Insisting, as Mackey does, that what appear would seem to favor Israel are simply ‘allegations’, should be a matter that demands the same treatment for other, different sources. Awarding the same level of believability to a newspaper whose editorial line is stridently opposed to the IDF actions in the territories as to official spokesmen is another failure on his part.
Mackey’s relationship with the news from the territories administered by Israel has been colored, normatively tendentious and displays a personal unprofessional involvement with the issue.
Can I suggest a review of his posts on the theme Israel’s administration over, say, the past two years which would analyze his sources (quantitatively as well as qualitatively), the amount of stories vis a vis similar themes outside the Middle East, and other elements that could contribute to a biased result, one I suspect is the reality.
In any case, both what I and Mr. Mackey are doing is presenting elements surrounding the reporting of an event. We should be raising doubts, suspicions and dealing with various theories. The two Arab youths could have been killed by an Israel security person and they could have been killed by others. The two bodies claimed to have been killed and buried could have been who they claimed they were and also, the two persons seen in the videos could have been there for a staged reenactment. In any case, the number of odd scenes shown do warrant at least a mention and discussion and not a summary exclusion or minimalization while, at the same time, one side receives an overwhelming amount of attention.
A newspaper, even if now a news web site, should deal less in unproven and surely unsupported speculation and more in balancing the sources from which a media consumer can draw his own conclusions.
In his post today, [Mackey] quotes the Haaretz newspaper regarding a soldier suspended due to firing his rifle and connects it to the death of two Arab youths.================================================
But Mackey neglects to quote the source indicating the rifle was outfitted with a rubber-bullet attachment.
Here is Mackey:
The Israeli military suspended a soldier who was captured on video this month firing his rifle at protesters in the occupied West Bank. Video evidence showed that the soldier fired his weapon within seconds of a Palestinian boy’s collapsing to the ground with what proved to be a fatal gunshot wound.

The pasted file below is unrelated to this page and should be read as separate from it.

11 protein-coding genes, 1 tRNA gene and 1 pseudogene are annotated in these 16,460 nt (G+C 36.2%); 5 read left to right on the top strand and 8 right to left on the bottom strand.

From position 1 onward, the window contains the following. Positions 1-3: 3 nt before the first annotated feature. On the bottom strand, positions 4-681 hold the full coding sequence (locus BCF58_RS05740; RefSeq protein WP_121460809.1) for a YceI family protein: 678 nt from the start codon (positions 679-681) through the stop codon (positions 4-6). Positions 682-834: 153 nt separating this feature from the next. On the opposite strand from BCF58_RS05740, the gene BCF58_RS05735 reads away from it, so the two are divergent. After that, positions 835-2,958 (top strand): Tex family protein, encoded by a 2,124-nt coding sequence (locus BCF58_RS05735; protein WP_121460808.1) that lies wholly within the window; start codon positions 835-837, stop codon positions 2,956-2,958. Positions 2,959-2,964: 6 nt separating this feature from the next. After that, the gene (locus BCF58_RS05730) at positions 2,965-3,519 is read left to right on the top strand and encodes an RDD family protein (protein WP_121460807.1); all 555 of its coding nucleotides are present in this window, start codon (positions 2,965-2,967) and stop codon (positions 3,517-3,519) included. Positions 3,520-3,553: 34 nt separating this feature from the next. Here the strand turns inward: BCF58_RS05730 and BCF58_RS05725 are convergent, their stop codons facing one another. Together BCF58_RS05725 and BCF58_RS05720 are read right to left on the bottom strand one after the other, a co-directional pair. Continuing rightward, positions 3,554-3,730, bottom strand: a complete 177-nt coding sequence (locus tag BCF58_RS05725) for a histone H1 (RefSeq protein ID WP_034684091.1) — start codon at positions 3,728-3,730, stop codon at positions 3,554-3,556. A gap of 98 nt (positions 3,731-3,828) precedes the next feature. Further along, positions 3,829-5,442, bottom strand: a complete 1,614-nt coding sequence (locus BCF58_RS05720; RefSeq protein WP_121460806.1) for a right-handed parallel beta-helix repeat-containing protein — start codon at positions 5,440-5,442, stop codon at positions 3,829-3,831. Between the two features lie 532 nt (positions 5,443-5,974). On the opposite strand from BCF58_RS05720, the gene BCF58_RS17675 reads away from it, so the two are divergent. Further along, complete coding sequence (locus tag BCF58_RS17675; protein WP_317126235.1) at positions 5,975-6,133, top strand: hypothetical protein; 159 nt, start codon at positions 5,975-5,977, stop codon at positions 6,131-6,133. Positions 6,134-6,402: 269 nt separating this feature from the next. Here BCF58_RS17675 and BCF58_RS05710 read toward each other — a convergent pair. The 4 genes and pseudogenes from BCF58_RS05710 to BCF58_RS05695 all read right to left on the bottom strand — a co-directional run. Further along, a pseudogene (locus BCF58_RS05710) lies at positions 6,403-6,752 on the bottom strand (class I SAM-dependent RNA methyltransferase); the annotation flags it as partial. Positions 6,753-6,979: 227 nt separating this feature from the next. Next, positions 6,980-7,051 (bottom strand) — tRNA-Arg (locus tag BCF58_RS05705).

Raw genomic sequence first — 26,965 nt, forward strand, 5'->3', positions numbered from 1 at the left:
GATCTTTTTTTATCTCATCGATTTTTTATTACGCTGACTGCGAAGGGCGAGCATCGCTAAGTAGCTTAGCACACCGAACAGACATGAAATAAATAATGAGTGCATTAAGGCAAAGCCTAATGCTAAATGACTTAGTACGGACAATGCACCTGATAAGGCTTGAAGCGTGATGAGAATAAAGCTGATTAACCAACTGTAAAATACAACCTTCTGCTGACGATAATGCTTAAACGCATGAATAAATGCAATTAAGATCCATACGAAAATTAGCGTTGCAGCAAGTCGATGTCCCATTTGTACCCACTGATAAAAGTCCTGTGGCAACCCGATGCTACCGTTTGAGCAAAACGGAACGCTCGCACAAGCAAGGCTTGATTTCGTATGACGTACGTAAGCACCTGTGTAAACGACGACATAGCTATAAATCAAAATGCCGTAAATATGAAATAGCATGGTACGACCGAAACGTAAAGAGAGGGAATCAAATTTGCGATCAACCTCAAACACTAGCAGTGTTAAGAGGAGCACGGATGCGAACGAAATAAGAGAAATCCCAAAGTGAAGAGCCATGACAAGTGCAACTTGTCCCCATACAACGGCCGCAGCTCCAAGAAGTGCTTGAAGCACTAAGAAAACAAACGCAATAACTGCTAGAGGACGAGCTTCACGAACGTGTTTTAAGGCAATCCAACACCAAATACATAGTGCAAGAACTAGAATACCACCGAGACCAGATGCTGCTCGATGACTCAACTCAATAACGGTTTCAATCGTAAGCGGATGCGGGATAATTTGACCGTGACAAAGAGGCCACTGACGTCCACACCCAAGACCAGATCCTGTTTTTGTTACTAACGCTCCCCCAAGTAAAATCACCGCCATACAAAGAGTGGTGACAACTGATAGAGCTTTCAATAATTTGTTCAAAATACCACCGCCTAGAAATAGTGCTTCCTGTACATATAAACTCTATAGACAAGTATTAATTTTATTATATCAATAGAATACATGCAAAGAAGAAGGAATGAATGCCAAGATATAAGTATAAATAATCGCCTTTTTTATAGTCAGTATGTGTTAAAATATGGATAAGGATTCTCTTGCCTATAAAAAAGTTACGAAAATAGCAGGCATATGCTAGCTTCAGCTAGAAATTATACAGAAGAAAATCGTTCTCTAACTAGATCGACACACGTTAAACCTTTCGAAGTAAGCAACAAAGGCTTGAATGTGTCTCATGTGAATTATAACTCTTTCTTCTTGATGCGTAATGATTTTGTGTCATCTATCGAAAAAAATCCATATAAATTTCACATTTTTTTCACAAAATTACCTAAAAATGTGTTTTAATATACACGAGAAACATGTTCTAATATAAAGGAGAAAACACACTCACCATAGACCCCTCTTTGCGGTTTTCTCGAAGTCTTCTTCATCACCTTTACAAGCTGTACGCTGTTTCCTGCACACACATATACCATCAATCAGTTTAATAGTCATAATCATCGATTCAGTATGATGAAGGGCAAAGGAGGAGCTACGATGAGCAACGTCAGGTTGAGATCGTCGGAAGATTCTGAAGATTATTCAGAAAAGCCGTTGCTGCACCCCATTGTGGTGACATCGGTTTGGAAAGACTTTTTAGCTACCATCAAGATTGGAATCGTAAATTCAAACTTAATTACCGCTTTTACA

As the Israeli newspaper Haaretz reported on Wednesday, the suspended soldier, seen in video recorded by a CNN producer, was a member of a communications unit assigned to document the work of combat troops and border police deployed to contain a demonstration in the West Bank town of Beitunia, near Israel’s Ofer Prison, on May 15. The CNN video appeared to show that another shot was fired by a police officer who was standing near the soldier on a hillside above the protesters.
Here is Haaretz:
A probe into the deaths of two Palestinians killed in the West Bank village of Bitunia during a Nakba Day demonstration earlier this month took a dramatic turn on Wednesday, when a CNN video clip showed a non-combat soldier, who had accompanied his comrades on the mission, firing what appeared to be a rubber bullet during the incident.
The soldier, a member of an IDF communications division, apparently fired his bullet at around the same time that one of the Palestinians, Nadim Nuwara, 17, was killed. However, the IDF has found no evidence proving that this soldier's bullet caused Nuwara's death. The details of the case are under a military court gag order.
The highlighted section is missing from Mackey.
This is unethical, an act of malfeasance and purposefully biasing his account.
Dear Mr. Medad,
Thanks for following up. I appreciate your response and will keep it in mind going forward, particularly when evaluating stories covering this sensitive topic.
Best,Jonah BromwichOffice of the Public EditorThe New York Times
On that security camera issue: when were they installed? Were they installed by the owner of the business to catch break ins? Or did someone ask him to install those cameras and pay for them? Obviously this is something that could be very difficult to find out. The shop owner wouldn't spill the beans if he were encouraged to install them.